I want to recommend a new book on the spiritual disciplines by David Mathis. David (@davidcmathis) is executive editor for desiringGod.org, pastor at Cities Church in Minneapolis/Saint Paul, and adjunct professor for Bethlehem College & Seminary.
His new book is Habits of Grace: Enjoying Jesus through the Spiritual Disciplines.
Center for Biblical Spirituality (CFBS): In a sentence, what is the message of Habits of Grace?
David Mathis: God gives us his ongoing grace for the Christian life through his appointed means, accessed through our regular, realistic, and personalized habits.
CFBS: How did Habits of Grace come about?
David Mathis: I have a shorter version of the story and a longer one. The shorter story is in recent years I taught spiritual disciplines to college juniors for Bethlehem College & Seminary. Over time I wrote up, in article form at desiringGod.org, some of the insights and approaches I was finding most helpful in the classroom. Crossway took interest in the project and gave me space to pull the articles together and grow them into a relatively short book (just about half the length of most texts on the disciplines).
The longer story — and I’ll just give the outline here — goes back to my parents and home church in Spartanburg, South Carolina, faithfully teaching me the value of God’s word, prayer, and Christian fellowship and some of the practical habits of daily life, health, and growth. In my college years, the ministry of Campus Outreach drove it all home as I was becoming an adult and embracing the faith at a new depth. Campus Outreach also gave me the opportunity to own these things even more through teaching them to others — both as a student and then during subsequent years on staff in Minnesota.
CFBS: What are the habits of grace and why are they important?
David Mathis: “Habits of grace” is my term for the countless practical rhythms of life we can develop in our lives for accessing the timeless “means of grace” God has given for our ongoing life, health, and joy in the Christian life. God’s means of grace (which John Frame helpfully summarizes as threefold — God’s word, prayer, and fellowship) are unchanging, while our particular habits for accessing his means will vary based on personality bent and season of life and simply tweaking our practices to keep them fresh.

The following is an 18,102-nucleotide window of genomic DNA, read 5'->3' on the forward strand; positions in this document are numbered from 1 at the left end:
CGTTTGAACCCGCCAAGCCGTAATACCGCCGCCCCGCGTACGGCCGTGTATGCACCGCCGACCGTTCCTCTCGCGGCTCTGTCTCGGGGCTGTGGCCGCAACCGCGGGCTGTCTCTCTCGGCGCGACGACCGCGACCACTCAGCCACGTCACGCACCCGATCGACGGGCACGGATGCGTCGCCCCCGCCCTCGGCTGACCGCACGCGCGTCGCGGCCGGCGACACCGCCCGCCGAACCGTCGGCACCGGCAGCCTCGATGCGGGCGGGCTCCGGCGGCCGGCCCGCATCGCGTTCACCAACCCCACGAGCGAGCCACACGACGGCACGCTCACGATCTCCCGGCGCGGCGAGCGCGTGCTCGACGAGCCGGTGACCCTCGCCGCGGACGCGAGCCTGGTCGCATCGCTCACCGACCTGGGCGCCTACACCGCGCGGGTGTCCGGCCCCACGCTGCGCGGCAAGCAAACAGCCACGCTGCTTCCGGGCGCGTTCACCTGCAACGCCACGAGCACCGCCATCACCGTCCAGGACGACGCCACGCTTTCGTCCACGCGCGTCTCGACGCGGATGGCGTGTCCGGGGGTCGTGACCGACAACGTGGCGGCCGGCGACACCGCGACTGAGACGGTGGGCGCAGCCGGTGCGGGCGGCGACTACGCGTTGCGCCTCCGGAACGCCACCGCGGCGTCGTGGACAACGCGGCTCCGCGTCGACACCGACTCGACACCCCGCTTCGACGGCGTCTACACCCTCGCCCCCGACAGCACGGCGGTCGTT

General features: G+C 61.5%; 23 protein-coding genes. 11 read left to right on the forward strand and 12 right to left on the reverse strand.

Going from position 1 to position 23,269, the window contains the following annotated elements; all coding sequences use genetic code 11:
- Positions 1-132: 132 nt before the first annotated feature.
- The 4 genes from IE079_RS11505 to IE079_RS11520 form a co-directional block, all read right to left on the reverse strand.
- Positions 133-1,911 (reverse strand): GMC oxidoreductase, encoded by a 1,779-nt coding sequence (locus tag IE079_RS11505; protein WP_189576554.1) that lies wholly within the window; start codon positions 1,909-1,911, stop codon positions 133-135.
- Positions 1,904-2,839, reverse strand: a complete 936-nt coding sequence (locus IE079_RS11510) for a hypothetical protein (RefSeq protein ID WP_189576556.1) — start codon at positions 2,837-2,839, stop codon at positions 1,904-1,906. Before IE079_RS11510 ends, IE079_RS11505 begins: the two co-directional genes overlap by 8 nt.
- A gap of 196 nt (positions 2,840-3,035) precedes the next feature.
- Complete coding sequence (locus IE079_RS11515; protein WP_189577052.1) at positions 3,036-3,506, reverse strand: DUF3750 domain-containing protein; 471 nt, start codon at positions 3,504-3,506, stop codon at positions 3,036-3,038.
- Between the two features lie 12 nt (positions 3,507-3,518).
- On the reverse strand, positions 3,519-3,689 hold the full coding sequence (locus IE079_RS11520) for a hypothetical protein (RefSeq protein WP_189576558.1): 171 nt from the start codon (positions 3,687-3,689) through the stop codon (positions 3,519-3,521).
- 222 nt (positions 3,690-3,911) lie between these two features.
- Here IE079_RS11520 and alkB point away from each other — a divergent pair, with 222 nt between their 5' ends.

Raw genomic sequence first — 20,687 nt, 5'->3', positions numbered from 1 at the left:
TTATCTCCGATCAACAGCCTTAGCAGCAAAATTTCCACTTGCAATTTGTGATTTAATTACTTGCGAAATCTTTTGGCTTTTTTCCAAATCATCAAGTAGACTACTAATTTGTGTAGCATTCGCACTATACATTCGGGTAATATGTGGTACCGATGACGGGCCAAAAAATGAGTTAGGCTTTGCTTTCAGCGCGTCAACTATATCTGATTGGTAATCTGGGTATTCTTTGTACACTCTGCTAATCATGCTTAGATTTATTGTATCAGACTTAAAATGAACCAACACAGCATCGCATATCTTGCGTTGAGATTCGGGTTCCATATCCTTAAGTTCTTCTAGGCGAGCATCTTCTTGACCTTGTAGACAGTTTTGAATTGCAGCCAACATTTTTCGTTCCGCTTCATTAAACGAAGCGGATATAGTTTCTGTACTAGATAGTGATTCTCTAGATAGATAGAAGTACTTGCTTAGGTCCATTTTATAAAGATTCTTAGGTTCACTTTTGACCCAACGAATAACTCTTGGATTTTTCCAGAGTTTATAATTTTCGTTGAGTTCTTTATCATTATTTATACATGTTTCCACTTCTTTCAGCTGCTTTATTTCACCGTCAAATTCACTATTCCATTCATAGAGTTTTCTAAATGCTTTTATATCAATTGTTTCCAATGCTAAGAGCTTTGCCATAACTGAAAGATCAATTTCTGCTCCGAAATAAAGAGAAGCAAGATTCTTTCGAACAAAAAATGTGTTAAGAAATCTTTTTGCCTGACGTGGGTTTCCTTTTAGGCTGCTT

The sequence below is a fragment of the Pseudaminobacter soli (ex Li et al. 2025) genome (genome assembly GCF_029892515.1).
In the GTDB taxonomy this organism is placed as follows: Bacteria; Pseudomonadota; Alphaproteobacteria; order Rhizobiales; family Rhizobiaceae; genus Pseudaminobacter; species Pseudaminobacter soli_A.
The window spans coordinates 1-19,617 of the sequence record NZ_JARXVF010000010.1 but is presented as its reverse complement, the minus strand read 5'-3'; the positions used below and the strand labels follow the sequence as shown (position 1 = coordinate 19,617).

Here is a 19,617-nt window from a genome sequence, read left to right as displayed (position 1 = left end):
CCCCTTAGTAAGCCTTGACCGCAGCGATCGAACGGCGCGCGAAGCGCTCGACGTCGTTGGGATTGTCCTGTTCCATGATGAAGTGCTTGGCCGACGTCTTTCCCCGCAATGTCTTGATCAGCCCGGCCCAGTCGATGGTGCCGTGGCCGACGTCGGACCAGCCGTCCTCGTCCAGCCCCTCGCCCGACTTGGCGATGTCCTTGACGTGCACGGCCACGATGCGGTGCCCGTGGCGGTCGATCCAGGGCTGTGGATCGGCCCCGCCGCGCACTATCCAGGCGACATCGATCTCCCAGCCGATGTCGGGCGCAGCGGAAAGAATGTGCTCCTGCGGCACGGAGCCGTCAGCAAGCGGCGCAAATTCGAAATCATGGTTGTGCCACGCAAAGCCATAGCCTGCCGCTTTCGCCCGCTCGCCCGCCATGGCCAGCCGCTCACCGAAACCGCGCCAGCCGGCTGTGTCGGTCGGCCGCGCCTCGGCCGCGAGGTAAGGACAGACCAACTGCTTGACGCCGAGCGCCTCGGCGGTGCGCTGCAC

CFBS: Why do you call these practices “habits of grace”?
David Mathis: Of course, the most common term is “spiritual disciplines.” I’m okay with the term, though it’s not my preference. I do include the term in the subtitle (“enjoying Jesus through the spiritual disciplines”) to help readers identify the genre of the book. By using the terms “means of grace” and “habits of grace,” I’m trying to keep principle and practice distinct (which can easily get blurred in the more general terms “spiritual disciplines”).
The biblical principles for accessing God’s ongoing grace — God’s “means of grace” — can be simplified to three: hearing his voice (in his word), having his ear (in prayer), and belonging to his body (in the covenant community of the local church). The practices, then — our “habits of grace” — are the personal rhythms and patterns of life we develop in light of God’s means of grace to position ourselves to keep on receiving his help. We build habits of life in light of God’s (three) revealed channels of blessing.
CFBS: Is this book about personal habits of grace, interpersonal habits of grace, or both? Why so?
David Mathis: The book is about both, and this is one of the most significant contributions I hope to make in constructing the book this way. Often the emphasis falls heavily on the personal aspect of spiritual discipline, such that it can take on an unintentionally individualistic feel. In some sense, that’s unavoidable — you can only address your reader, not his community! But in structuring the book this way, in three parts, and making one of those three parts to be exclusively about interpersonal disciplines, I hope to ring the bell, loud and clear, that fellow believers are essential means of God’s grace in our lives — and it is vital to cultivate habits of life that weave others’ lives into ours.
Part Two of this interview can be found here. Thanks for reading!